I sat down this morning with Josh D’Amaro, the Chairman of Walt Disney Parks, Experiences, and Products, with some fellow writers and reporters for a Q and A, and he had strong thoughts on the future of the Disney parks.
Colloquially referred to as DPEP by Walt Disney Company insiders, D’Amaro’s silo is an arm of the Walt Disney Company that’s extremely profitable, and actually supplements the budgets for up-and-coming projects like Disney’s streaming services — which have lately seen huge losses to the tune of $1.4 Billion. And DPEP continues to thrive, with profits nearly doubling year over year.
But it’s no secret that Disney has gotten some negative press for recent revenue-driving changes in the domestic theme parks, like replacing their free skip-the-line service with a paid version (Genie+) on both coasts, closing down their free airport transportation service, and halting most Walt Disney World Annual Pass sales along with drastically changing the Disneyland Annual Pass program after initially eliminating it altogether. Phrases like “nickel and diming” are prominent in guest feedback and reactions online. And with a recent CEO shake-up and Board shifts, activist investors are clamoring for change.
To combat this narrative, Disney has recently rolled back a few policies, like paid parking at their resort hotels in Disney World. But some stakeholders see this as too little, too late, and are left wondering if the parks will continue to carry the budgetary weight of the company…and if guests will be the ones bearing the brunt through more price increases and the elimination of previously free amenities.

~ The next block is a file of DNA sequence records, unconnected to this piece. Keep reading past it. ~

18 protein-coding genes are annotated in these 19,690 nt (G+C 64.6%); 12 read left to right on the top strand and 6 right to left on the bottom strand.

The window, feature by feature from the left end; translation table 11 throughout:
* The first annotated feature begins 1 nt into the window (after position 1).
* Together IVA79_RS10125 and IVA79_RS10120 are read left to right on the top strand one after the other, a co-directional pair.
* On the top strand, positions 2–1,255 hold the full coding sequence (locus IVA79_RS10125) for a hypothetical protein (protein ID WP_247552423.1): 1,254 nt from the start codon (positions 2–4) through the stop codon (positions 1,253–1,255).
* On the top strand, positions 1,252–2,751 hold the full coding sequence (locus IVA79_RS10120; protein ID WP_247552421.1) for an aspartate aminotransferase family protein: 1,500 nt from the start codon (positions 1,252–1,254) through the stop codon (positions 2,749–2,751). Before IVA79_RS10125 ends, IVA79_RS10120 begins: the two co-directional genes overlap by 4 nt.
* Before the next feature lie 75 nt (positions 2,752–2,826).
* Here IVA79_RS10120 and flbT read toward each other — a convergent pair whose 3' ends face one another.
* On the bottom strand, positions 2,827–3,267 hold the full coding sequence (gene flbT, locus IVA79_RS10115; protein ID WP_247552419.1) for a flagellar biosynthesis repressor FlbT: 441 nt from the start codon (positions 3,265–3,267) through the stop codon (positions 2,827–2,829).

According to Josh D’Amaro, the two are not connected. “It’s easy to make that association,” he says of the revenue-enhancing DPEP changes being attached to budget hiccups in streaming. But “losses elsewhere in the company have nothing to do with what decisions are made at the parks level,” he says. “We’re not going to raise the price of a bottle of Dasani because of budgetary concerns in another part of the company.”
He also says that Disney+ losses have no affect on what’s green lit in the parks. In fact, D’Amaro was adamant that the Walt Disney Company is on the brink of their biggest projects yet. “We have no shortage of money. We wanna make sure we do the biggest things, the coolest things, the things that represent the future.”
And in reference to guest concerns that Disney parks projects may be curtailed due to budgetary issues elsewhere in the company, D’Amaro responded, “Our capital spending is higher than it’s ever been before. People are looking for reasons why we shouldn’t be investing, but we’re investing more. That’s not gonna stop as long as I’m in charge. If anybody’s worried that we’re pulling back, we’re not.”
To illustrate this, D’Amaro referenced the parks expansion teasers brought forward at the D23 Expo in September. During that “Blue Sky” presentation, D’Amaro and Disney Imagineers mentioned potential projects including a Magic Kingdom expansion that would bring an additional land — potentially with “Coco” and “Encanto” attractions — to Disney World’s premiere park. Careful to use the language of “what ifs,” the group discussed ideas in the works for the Dinoland U.S.A. at Animal Kingdom, and the possibility of adding “Zootopia” and “Moana” attractions to that area of the park.
And then, there was that oft-mentioned idea of Disney Villains. “I know this one is not planned anytime soon,” D’Amaro said in September. “But it’s something that we know all of you talk about, and it’s a fun idea that’s always in the back of our minds—an area overrun by villains.”
Today, D’Amaro confirmed these parks expansion projects are still under consideration. “Imagineers are really talking about these,” he says. “We want to pull back the curtain.”
According to D’Amaro, the future is bright for the Disney parks. And it genuinely seems like he’s grateful to be at the helm during what he clearly sees as an explosive time of opportunity.
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The post “There’s No Shortage of Money” Says Disney Executive on New Theme Park Projects first appeared on the disney food blog.